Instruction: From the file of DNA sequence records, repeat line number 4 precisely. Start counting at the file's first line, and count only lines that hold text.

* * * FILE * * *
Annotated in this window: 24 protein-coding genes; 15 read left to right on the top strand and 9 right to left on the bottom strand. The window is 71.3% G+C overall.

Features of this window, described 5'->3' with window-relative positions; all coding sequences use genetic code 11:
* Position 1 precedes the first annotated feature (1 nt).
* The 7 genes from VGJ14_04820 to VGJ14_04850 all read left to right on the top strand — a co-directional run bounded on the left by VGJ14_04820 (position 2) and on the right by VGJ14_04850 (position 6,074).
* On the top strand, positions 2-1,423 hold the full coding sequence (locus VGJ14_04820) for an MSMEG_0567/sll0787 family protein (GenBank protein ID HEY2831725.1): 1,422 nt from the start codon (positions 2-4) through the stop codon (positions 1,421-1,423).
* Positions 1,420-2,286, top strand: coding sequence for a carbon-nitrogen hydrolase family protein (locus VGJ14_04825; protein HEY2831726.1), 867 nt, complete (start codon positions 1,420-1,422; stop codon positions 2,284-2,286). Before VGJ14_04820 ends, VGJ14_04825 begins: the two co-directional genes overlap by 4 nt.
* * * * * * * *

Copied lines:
* The 7 genes from VGJ14_04820 to VGJ14_04850 all read left to right on the top strand — a co-directional run bounded on the left by VGJ14_04820 (position 2) and on the right by VGJ14_04850 (position 6,074).